****

People like me have become SO VALUABLE for indie artists (as well as bigger artists) as I can connect you to the film/tv world. Music supervisors can get literally THOUSANDS of emails a day from people like you that they don’t know – do you think they have time to read them much less listen to any music someone they don’t know is sending them? Or listen to music from publicists who “try” to promote their clients to film/tv? Yeah, good luck breaking through if you haven’t been at it for 8 years like I have.

The future is in artists making their own rules.

Thinking outside the box.

Getting fans and going after sponsors – even if they have to start with the local pizza joint down the street.

The future is in your hands – you can do whatever you want but if you’re waiting around to “be discovered” – well, you may be waiting a LONG time.

Put your time and energy to good use.

Take a chance.

Spend some money.

If it cost you $10-20K to record, mix and master an album, you’re CRAZY not to spend at LEAST that amount marketing and promoting it!

If I were an artist right now I would budget $5-10K for film/tv promotion, $5K for radio promotion (if I had a radio single) and $5K for Internet marketing/PR.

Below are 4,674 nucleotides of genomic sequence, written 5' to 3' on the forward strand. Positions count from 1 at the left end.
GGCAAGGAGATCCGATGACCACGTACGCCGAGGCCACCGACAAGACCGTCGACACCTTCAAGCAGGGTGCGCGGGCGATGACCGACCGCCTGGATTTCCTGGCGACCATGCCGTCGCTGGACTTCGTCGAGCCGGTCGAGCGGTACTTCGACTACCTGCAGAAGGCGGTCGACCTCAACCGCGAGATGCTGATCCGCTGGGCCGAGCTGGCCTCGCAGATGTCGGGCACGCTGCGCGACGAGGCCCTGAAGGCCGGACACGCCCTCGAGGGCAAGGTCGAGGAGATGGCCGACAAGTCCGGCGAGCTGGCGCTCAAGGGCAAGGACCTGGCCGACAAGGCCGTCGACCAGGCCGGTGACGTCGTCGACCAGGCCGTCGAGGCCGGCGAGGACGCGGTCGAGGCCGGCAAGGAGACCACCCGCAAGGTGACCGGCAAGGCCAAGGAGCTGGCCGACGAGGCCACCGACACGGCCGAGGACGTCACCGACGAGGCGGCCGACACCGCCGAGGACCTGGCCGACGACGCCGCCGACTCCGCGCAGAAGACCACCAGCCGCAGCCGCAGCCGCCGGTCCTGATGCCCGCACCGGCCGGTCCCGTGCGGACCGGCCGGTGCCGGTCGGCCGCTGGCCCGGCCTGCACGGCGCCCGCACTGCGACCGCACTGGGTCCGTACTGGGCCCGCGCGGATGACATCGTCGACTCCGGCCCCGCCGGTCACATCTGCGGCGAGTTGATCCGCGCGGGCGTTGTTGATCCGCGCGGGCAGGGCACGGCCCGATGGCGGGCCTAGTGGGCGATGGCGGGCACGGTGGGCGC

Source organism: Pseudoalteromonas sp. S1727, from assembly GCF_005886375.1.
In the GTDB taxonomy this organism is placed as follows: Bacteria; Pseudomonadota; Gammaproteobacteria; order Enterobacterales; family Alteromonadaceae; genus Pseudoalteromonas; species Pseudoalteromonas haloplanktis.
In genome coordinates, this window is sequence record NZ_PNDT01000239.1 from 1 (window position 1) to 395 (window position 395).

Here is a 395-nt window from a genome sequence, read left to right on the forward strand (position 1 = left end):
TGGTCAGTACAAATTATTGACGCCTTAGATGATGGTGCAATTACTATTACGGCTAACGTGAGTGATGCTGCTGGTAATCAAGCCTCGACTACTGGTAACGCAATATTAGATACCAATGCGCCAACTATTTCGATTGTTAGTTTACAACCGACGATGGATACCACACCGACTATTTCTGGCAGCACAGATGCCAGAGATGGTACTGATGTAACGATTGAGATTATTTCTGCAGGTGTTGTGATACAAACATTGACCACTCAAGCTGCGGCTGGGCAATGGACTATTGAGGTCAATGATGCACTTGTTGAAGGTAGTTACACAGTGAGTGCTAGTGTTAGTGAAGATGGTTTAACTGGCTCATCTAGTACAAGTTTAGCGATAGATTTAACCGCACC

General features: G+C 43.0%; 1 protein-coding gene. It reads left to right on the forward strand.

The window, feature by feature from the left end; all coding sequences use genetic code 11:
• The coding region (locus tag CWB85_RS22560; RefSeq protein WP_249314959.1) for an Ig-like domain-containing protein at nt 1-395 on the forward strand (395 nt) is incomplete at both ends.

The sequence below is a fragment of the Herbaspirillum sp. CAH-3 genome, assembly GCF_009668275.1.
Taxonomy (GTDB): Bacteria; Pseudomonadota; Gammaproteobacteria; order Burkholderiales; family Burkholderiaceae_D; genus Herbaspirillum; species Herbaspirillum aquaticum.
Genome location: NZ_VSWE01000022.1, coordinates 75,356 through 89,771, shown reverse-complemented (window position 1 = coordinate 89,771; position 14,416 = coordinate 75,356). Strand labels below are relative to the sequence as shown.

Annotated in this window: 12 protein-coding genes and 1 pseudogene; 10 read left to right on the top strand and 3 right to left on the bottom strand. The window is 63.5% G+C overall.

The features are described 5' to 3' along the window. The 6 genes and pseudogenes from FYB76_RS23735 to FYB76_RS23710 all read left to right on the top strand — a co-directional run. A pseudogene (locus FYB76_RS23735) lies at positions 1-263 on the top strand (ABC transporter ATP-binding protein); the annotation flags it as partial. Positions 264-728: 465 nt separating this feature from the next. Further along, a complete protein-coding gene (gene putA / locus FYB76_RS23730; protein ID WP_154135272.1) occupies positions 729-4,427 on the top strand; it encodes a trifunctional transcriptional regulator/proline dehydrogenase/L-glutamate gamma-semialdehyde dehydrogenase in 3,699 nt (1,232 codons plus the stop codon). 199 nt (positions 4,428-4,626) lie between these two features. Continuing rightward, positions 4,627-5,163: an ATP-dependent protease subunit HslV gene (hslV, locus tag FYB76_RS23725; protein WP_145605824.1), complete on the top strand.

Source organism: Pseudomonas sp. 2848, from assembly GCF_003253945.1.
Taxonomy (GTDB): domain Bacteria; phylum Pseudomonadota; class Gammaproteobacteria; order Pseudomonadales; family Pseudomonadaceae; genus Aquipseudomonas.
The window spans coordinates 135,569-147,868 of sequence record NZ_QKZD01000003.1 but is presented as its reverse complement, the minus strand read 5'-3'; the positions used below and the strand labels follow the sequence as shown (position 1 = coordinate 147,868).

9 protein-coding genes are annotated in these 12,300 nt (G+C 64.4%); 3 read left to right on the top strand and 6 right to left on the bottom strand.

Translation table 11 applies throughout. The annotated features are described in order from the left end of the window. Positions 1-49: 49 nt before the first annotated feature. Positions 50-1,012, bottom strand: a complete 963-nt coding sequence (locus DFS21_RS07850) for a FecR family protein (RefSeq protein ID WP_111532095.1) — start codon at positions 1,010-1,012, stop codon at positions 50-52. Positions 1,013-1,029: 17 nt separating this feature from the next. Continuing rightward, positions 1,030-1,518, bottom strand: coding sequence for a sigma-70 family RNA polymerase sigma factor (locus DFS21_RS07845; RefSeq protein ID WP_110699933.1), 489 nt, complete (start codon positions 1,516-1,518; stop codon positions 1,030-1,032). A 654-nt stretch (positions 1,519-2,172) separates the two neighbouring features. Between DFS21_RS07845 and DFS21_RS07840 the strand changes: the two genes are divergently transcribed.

If you can’t afford that much, spend 1/2 that amount. Or 1/4 of that amount. But at least TRY!

Promote your music to film/tv. That’s what I do and what I do best – for the past 8+ years.

If you have a pop song or commercially viable single or two, hire me to do radio promo for you.

If you have something unique about you, I can do a small press campaign.

But film/tv and radio and press are the way to go right now.

And the Internet of course!

There are 300+ million people in the U.S.

How many of them have heard your music?

***

Listen, I know this may be a scary time for a lot of you out there.

Many people have lost their job and if you don’t have enough money to buy food or pay your rent, by all means, ignore this email and focus on your survival. That will always come before music.

But if you’re on the fence, or have a new CD that is coming out, or just came out in the past year or two – now has got to be the best time ever to promote it.

Why?

Because your competition is probably 1/2 or 25% or 10% of what it used to be.

Because labels and artists and people are cutting back, your music will get noticed more now if you promote it than if you did this 6-12 months ago or 6-12 months from now.

I just mailed out 100 CDs on one artist and already received word back from 2 supervisors about it. In fact, one is being passed all over the office.

That could be you!

Jennifer Yeko
True Talent Management
9663 Santa Monica Blvd. # 320
Beverly Hills, CA 90210

~Music Marketing~Music Licensing~Music Publicity
www.truetalentmgmt.com

“Anything worthwhile in life requires time, patience, and persistence.”
–Cheryl Richardson